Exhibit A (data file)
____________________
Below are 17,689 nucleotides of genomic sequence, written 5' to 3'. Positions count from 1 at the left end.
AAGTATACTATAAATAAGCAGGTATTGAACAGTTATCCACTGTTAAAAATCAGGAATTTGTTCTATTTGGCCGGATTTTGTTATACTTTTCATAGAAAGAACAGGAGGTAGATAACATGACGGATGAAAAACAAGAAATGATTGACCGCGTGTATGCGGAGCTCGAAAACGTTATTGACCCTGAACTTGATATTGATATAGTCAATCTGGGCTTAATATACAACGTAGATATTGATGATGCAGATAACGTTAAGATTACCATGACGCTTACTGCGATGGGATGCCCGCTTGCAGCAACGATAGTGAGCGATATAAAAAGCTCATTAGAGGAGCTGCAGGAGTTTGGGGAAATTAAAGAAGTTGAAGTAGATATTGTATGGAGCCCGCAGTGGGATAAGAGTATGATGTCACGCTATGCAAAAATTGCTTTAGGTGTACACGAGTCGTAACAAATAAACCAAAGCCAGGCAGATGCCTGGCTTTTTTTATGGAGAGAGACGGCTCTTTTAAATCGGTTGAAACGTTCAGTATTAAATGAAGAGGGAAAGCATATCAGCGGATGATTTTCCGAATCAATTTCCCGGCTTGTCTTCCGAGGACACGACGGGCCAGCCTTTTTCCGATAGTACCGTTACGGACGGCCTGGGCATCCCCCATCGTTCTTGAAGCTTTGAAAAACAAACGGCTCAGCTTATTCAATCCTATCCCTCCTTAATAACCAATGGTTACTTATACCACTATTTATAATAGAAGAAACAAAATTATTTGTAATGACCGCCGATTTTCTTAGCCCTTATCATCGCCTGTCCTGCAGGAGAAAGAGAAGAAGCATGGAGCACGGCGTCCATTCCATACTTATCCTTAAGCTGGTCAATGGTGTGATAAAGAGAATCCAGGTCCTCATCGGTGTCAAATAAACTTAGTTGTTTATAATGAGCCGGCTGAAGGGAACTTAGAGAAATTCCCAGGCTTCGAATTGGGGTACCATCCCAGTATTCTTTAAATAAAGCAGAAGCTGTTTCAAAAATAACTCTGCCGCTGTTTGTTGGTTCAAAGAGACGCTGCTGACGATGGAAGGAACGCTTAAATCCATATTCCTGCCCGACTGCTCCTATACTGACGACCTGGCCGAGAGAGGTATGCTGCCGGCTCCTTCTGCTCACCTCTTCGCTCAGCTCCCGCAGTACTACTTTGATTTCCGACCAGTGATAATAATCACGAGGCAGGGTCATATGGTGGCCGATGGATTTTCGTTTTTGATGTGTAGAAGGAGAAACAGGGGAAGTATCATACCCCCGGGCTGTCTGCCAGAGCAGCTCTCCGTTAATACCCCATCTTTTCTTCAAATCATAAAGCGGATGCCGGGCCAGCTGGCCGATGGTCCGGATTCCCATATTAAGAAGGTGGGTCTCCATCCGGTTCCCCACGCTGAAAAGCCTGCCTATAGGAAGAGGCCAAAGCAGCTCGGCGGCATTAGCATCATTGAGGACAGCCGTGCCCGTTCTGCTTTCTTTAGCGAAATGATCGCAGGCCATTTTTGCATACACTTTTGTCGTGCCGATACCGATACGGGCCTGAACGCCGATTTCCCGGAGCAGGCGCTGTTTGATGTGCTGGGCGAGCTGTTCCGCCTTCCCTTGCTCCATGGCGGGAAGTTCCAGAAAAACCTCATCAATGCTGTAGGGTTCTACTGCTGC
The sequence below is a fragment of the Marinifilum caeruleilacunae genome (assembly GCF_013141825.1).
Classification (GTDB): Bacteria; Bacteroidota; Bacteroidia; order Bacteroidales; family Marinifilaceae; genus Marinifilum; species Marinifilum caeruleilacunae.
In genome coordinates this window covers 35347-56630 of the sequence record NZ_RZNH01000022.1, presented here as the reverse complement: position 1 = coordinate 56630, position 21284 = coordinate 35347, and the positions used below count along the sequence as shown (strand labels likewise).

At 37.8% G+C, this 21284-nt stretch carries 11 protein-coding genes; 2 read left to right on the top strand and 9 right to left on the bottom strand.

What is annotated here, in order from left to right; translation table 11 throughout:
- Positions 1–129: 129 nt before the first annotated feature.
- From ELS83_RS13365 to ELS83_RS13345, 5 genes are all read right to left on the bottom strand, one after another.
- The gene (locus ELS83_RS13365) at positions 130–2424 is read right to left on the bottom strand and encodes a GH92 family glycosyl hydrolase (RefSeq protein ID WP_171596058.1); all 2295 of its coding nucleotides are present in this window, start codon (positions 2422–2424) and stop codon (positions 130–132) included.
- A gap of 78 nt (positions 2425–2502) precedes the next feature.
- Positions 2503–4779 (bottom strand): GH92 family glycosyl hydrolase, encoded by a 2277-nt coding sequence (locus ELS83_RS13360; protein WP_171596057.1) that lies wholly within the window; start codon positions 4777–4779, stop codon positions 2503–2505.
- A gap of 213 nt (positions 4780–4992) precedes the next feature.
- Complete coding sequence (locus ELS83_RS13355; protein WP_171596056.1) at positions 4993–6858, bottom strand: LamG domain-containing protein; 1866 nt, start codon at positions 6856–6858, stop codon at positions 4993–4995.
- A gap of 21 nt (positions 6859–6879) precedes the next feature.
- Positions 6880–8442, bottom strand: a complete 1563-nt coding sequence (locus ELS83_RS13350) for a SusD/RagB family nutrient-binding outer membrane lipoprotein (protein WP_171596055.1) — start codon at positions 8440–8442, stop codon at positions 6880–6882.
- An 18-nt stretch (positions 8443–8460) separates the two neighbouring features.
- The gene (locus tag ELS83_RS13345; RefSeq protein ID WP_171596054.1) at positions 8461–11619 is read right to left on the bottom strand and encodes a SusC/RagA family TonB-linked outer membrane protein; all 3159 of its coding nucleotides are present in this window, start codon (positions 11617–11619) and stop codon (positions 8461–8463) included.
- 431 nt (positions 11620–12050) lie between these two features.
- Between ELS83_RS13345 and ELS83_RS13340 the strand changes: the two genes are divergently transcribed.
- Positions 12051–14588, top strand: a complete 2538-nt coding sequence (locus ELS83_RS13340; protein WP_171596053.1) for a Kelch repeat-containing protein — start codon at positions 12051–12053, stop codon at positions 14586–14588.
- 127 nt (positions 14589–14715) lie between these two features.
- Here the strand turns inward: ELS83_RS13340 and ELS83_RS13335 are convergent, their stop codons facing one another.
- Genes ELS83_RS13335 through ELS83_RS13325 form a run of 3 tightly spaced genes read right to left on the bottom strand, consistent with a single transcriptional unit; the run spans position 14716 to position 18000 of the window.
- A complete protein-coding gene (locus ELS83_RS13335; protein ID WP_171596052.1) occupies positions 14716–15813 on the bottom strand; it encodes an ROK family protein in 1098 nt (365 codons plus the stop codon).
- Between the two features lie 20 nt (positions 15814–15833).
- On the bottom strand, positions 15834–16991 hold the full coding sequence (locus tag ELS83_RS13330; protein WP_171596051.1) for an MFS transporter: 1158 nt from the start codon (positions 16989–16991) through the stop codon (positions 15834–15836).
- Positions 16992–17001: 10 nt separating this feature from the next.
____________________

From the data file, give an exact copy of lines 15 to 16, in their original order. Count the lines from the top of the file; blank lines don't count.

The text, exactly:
- A gap of 21 nt (positions 6859–6879) precedes the next feature.
- Positions 6880–8442, bottom strand: a complete 1563-nt coding sequence (locus ELS83_RS13350) for a SusD/RagB family nutrient-binding outer membrane lipoprotein (protein WP_171596055.1) — start codon at positions 8440–8442, stop codon at positions 6880–6882.